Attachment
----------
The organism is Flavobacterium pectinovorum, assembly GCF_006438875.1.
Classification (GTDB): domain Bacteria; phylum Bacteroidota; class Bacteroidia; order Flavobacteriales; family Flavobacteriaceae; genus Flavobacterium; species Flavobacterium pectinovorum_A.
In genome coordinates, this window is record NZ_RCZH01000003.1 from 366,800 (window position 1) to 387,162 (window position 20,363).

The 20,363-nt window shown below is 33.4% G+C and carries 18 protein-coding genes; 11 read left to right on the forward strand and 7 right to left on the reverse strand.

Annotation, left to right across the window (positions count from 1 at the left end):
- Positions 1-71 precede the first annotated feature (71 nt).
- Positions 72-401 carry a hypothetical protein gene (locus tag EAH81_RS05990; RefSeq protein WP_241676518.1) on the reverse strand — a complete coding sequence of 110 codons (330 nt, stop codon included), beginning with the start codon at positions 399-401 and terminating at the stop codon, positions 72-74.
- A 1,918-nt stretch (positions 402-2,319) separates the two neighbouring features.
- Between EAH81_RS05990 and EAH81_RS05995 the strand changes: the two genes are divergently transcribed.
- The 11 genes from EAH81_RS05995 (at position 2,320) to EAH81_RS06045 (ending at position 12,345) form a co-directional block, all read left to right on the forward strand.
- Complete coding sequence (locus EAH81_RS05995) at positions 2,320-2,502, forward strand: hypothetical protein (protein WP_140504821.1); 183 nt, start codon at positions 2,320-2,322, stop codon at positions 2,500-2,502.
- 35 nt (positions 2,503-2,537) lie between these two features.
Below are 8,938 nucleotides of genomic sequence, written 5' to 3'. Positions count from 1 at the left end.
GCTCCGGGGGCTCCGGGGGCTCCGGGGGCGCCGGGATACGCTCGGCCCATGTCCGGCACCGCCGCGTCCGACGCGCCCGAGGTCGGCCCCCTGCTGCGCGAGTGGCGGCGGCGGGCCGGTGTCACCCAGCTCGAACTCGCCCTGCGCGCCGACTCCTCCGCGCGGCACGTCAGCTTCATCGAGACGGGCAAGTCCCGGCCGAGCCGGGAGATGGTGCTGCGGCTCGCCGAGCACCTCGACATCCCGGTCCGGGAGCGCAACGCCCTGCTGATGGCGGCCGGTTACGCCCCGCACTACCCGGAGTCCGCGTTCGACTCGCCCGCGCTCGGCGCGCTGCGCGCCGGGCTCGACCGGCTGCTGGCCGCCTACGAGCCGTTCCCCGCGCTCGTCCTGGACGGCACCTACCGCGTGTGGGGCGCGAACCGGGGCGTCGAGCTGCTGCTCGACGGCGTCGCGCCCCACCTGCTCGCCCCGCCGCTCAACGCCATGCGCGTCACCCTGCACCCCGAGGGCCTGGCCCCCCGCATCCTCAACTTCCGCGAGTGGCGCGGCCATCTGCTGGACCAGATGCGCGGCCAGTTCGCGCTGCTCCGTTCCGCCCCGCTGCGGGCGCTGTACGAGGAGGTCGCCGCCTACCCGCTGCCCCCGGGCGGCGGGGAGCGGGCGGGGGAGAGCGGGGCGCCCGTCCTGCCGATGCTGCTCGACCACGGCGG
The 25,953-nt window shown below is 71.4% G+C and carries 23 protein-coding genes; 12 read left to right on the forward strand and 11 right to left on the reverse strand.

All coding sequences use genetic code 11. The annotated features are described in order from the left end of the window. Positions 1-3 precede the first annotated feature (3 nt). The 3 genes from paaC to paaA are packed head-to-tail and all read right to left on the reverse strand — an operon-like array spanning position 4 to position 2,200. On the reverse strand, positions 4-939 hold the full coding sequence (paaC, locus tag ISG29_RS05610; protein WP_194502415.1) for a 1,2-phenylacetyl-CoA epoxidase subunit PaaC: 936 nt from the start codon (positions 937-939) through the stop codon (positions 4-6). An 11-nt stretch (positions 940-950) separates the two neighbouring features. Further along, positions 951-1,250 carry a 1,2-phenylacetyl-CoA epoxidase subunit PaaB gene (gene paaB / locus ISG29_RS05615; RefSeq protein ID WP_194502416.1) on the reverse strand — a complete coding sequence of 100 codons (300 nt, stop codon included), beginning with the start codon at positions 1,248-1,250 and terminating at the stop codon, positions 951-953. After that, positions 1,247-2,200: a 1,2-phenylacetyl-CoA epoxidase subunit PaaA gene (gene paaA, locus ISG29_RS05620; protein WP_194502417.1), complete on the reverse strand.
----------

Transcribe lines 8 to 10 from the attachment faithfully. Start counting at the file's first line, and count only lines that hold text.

- A 1,918-nt stretch (positions 402-2,319) separates the two neighbouring features.
- Between EAH81_RS05990 and EAH81_RS05995 the strand changes: the two genes are divergently transcribed.
- The 11 genes from EAH81_RS05995 (at position 2,320) to EAH81_RS06045 (ending at position 12,345) form a co-directional block, all read left to right on the forward strand.